Cover

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Title page, Copyright, Dedication

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Contents

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Acknowledgments

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pp. ix-xi

First I would like to thank the Department of Romance Languages and the College of Arts and Sciences at the University of Oregon for their ongoing support over the past ten years and, in particular, the efficient, hardworking, and ever-professional departmental...

Note on Translation

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p. xiii

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Introduction

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pp. 1-7

Jews in Christian Iberia in the medieval and early modern periods considered themselves to be living in diaspora, descendants of those Hebrews who were exiled from Judea and Samaria, first by the Babylonians and subsequently by the Romans...

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1. Diaspora Studies for Sephardic Culture

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pp. 8-33

Diaspora is a Greek word that describes the broad scattering of a people as if they were seeds scattered across several furrows in a field. In its original usage it described the colonization of people dispersing from metropolis to colonies in order to reproduce imperial authority...

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2. Allegory and Romance in Diaspora: Jacob ben Elazar’s Book of Tales

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pp. 34-63

Thirteenth-century Sephardic author Jacob ben Elazar lived and worked in Toledo, a city so often described as multicultural or diverse that it has become a bit of a cliché. Ross Brann, for example, writes of a “singularly Iberian cultural pluralism...

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3. Poetry in Diaspora: From al-Andalus to Provence and Back to Castile

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pp. 64-96

The poetry of Todros Abulafia, who wrote at the court of Alfonso X of Castile-León (1252–1284) is the product of two diasporas, one human and one poetic. As a diasporic poet, Abulafia is very much in the tradition of Jacob ben Elazar and other Sephardic poets...

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4. The Anxiety of Vernacularization: Shem Tov ben Isaac ibn Ardutiel de Carrión’s Proverbios morales and Debate between the Pen and the Scissors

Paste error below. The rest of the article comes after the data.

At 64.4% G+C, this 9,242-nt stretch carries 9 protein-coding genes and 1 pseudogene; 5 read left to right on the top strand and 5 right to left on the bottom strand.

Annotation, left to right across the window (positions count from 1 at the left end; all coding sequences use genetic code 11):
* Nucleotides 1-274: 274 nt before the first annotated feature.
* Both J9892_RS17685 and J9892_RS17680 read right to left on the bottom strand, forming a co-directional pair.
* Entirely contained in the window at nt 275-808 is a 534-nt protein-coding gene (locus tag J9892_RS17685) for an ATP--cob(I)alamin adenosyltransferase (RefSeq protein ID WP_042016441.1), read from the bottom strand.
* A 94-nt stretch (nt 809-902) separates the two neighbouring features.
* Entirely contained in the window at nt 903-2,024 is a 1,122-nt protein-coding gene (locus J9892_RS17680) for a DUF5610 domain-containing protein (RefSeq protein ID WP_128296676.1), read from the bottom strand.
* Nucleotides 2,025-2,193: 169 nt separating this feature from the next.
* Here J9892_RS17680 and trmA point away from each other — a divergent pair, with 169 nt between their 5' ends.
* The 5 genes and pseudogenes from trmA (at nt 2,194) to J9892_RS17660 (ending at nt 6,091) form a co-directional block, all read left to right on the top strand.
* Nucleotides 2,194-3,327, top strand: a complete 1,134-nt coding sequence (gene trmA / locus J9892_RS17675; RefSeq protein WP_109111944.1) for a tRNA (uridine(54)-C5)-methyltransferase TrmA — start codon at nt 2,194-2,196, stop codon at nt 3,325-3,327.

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pp. 97-126

Diasporic communities construct their identity in different ways, and language choice plays a large role in determining the boundaries among, as well as the relationships with, the hostland, the homeland, and the diverse communities of the larger diaspora.1 We have seen how Sephardic...

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5. Diaspora as Tragicomedy: Vidal Benvenist’s Efer and Dina

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pp. 127-150

By the turn of the fifteenth century, the anxieties expressed by Shem Tov Ardutiel over assimilation and pressures to convert to Catholicism had been realized dramatically. The violent pogroms of 1391 affected nearly every Jewish community in the Iberian Peninsula...

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6. Empire and Diaspora: Solomon ibn Verga’s Shevet Yehudah and Joseph Karo’s Magid Meisharim

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pp. 151-181

Diaspora is not a uniform experience, and each author’s work refracts the experience of Sephardic diaspora in very different ways. Both Solomon ibn Verga and Joseph Karo were born in Spain and left in 1492 while still quite young. For both of them, the experience...

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7. Reading Amadís in Constantinople: Spanish Fiction in the Key of Diaspora

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pp. 182-205

Sephardic authors in the generation following the expulsion gave voice to a new layer of diasporic consciousness, of being in diaspora from Spain. Ibn Verga’s work couches this consciousness in a Sephardic humanist voice, building on and reacting to the humanist...

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Conclusion

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pp. 206-208

In this book I have attempted to demonstrate how Sephardic authors gave voice to a doubly diasporic consciousness in secular literary texts. As I have mentioned, this study is not intended to be an exhaustive literary history of Sephardic culture from the thirteenth...

Notes

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pp. 209-254

Bibliography

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pp. 255-286

Index

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pp. 287-299